Willie Simmons, Florida A&M: FAMU has waived the spring season, but will play a full schedule in the fall, which will be played on the 18th. The month of September includes a trip to South Florida. Simmons has a 15-7 record with the Rattlers and 36-18 overall as FCS head coach of two HBCU programs (Prairie View A&M and Florida A&M). The 40-year-old began his college career as a quarterback at Clemson, finished it at The Citadel, began his coaching career at Clemson and worked at Middle Tennessee from 2007-2011, where he spent his final season as offensive coordinator. There is a diversity problem in the FBS coaching ranks, many point to the lack of black coaches who have led programs and worked with quarterbacks. Simmons did both. Another good season at FAMU should make him a candidate for a job with the Group of 5.
Willie Simmons is 36-18 as head coach of two HBCU programs in the FCS. Douglas DeFelice – USA TODAY Sports
FCS candidates for future FBS vacancies (post 2021)
Nick Hill, Southern Illinois: Hill, a former SIU quarterback, didn’t begin his coaching career until 2013, after working in the Arena Football League and making two seasonal stops at NFL clubs. He strung together three consecutive losing seasons before Southern Illinois went 7-5 in 2019. Hill recorded his first win on Feb. 27, when SIU snapped North Dakota State’s 39-game FCS winning streak. Hill is 36 and is on the wish list of many schools as a young/former quarterback. He probably needs a little more time to apply for an FBS position, but he should do so in the near future.
Eric Morris, Incarnate Ward: Whether FBS athletic directors admit it publicly or not, many of them are looking for young coaches with offensive experience, ideally in conjunction with the Air Raid or a dynamic derivative. Morris, 35, played at Texas Tech from 2004 to 2008 under Mike Leach, where he picked up passes from Graham Harrell, now USC’s offensive coordinator. Morris began his coaching career at Houston and spent the 2012 season under Leach and at Washington State. He then spent five seasons as offensive coordinator at Texas Tech with Cliff Kingsbury before moving to Incarnate Word. Morris is 14-15 overall and made the playoffs in 2018. A few more good seasons and he’s a candidate for an FBS job.
Scotty Walden, Austin Peay: Walden is only in his first season in the FCS and will likely need a few more years to prove what he can do, but he has some interesting experience as a former Division III head coach (East Texas Baptist) who quickly moved up to a coordinator position at Southern Miss, his first FBS job. The 31-year-old became Southern Miss’ interim head coach after Jay Hopson was fired and left that position in the middle of the 2020 season to join Austin Peay. Walden led the Governors to a 4-2 record this spring, with all six games decided by a margin of seven points or less. A good season this fall will help further Walden, who at age 30 could be a head FBS coach.
Mike Minter, Campbell: Name recognition is an important factor in recruiting a coach, and Minter’s name is important after a productive nine-year NFL career in which he started 141 games. He has also been the FCS head coach since 2013, having entered the profession just two years prior. Minter gets a bye for 2020, as Campbell has played four FBS opponents on an abbreviated schedule and lost all of his fights. Prior to 2014 and 2019, he led Campbell to five or six wins each year, setting team records for consecutive games won (6) and consecutive winning seasons (3). The 47-year-old Minter may need one or two more big seasons to establish himself in the FBS, but he’s a good fit for possible Group of 5 openings in the region.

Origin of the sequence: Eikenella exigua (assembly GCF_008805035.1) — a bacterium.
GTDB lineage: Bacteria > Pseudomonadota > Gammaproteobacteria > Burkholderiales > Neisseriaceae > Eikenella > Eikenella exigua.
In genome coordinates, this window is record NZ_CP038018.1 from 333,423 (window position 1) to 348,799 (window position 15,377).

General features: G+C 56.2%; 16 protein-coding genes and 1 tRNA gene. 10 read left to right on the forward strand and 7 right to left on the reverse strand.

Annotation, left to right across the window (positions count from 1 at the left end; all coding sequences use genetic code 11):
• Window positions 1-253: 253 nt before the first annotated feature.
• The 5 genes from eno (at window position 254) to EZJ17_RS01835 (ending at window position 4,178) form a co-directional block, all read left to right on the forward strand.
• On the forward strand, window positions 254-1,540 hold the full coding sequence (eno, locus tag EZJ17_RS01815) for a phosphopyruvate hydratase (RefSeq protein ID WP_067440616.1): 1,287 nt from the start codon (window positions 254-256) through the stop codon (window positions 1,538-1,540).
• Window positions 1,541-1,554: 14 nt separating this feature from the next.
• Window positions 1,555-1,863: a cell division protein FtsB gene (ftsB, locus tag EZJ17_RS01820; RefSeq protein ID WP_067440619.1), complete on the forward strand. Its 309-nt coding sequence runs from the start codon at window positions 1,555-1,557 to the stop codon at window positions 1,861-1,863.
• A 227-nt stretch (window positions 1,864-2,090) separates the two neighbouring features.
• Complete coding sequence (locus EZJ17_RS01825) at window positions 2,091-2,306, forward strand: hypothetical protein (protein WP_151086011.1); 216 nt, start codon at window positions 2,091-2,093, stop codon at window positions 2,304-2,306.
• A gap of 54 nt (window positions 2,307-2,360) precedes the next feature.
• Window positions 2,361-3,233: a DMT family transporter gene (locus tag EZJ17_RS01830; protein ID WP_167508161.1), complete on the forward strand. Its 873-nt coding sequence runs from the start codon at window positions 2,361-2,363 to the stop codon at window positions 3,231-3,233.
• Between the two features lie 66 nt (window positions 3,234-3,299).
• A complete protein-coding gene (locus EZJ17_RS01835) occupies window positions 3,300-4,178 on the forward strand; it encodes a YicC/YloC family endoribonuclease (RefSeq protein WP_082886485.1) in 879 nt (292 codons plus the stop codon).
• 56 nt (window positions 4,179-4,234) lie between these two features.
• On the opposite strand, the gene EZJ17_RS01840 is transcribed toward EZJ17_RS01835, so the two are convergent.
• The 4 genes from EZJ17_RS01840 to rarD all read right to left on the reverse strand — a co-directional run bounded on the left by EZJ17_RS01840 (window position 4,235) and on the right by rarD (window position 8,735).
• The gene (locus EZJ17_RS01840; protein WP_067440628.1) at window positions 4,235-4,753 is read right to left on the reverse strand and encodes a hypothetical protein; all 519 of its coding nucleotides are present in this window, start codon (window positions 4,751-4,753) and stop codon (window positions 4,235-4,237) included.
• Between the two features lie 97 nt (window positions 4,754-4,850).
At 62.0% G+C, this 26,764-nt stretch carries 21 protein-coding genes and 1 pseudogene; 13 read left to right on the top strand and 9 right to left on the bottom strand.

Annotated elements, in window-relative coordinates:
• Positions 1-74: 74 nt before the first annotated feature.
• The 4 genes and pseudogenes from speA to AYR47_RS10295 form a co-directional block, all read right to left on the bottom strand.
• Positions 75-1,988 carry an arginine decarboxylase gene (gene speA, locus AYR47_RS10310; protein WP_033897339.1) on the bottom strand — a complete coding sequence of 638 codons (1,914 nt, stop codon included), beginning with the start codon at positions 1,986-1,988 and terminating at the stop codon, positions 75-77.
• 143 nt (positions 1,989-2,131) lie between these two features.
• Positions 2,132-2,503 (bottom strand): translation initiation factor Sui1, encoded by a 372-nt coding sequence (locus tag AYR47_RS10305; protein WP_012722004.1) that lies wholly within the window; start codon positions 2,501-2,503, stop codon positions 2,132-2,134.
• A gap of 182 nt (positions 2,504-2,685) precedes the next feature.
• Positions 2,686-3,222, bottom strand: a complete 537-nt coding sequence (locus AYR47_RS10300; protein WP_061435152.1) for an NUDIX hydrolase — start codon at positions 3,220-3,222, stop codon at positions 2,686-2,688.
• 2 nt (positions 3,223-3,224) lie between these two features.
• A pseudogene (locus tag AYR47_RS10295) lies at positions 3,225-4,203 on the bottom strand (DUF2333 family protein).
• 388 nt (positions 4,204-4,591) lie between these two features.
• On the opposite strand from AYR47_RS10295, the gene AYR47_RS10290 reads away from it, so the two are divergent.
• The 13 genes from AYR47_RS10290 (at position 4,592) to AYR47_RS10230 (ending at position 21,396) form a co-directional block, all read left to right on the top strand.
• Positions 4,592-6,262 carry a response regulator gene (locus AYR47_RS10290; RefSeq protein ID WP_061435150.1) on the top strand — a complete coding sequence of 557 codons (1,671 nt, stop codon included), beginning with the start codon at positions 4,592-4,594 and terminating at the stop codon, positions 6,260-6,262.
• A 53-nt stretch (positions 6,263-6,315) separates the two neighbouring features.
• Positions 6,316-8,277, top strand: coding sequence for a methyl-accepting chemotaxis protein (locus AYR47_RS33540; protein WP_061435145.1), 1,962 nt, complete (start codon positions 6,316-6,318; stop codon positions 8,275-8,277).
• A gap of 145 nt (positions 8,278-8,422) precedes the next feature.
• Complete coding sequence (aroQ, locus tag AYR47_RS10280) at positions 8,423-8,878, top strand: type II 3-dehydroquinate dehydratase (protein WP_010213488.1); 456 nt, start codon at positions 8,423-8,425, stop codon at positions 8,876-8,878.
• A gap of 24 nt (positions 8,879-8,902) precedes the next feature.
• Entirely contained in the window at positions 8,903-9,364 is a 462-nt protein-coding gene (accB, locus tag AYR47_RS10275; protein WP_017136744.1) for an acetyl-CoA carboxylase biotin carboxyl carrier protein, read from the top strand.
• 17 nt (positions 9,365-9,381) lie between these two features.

Rob Ambrose, Towson: The key for Ambrose will be to repeat the magic of 2011-13, when Towson posted a 29-10 record, won two CAA titles, had two top-10 finishes and made it to the FCS National Championship in 2013. Since then, Ambrose has shown a solid level of play, winning seven games in three of the last four seasons and making the playoffs in 2018. Towson has waived the spring 2021 season and will play a full schedule in the fall. Ambrose, 50, has garnered FBS interest in the past. He has experience on offense and at UConn, where he coached quarterbacks from 2002-08.
Nathan Brown, Central Arkansas: You couldn’t miss the Brown-Central Arkansas game last fall, as the Bears played their first college game during the pandemic and have been a powerhouse all season. Central Arkansas is coming off a pair of wins over Missouri State (5-4), bringing Brown’s record in three years at its alma mater to 20-13. Brown, 36, is a former top quarterback and finalist for the Walter Payton Award in 2008. He is on a fast rise and has already caught the attention of some FBS athletic directors.
Bobby Petrino, Missouri: Some said Petrino no longer had a chance in the FBS. Others say the door is always open. The end of his tenure at Arkansas and Louisville, though very different, should make schools wary. But he remains an offensive-minded coach with a 77-35 record in the FBS. This spring, Petrino led Missouri State to its first title in 31 years. The Bears were 1-10 in 2019, but were 5-1 this spring, winning four games by seven points or less, with the only loss coming against North Dakota State. Few programs would hire the 60-year-old Petrino at this point in his career, given everything he has under his belt. But if he can turn in another good season this fall, he could be on the radar of those looking for a vacancy.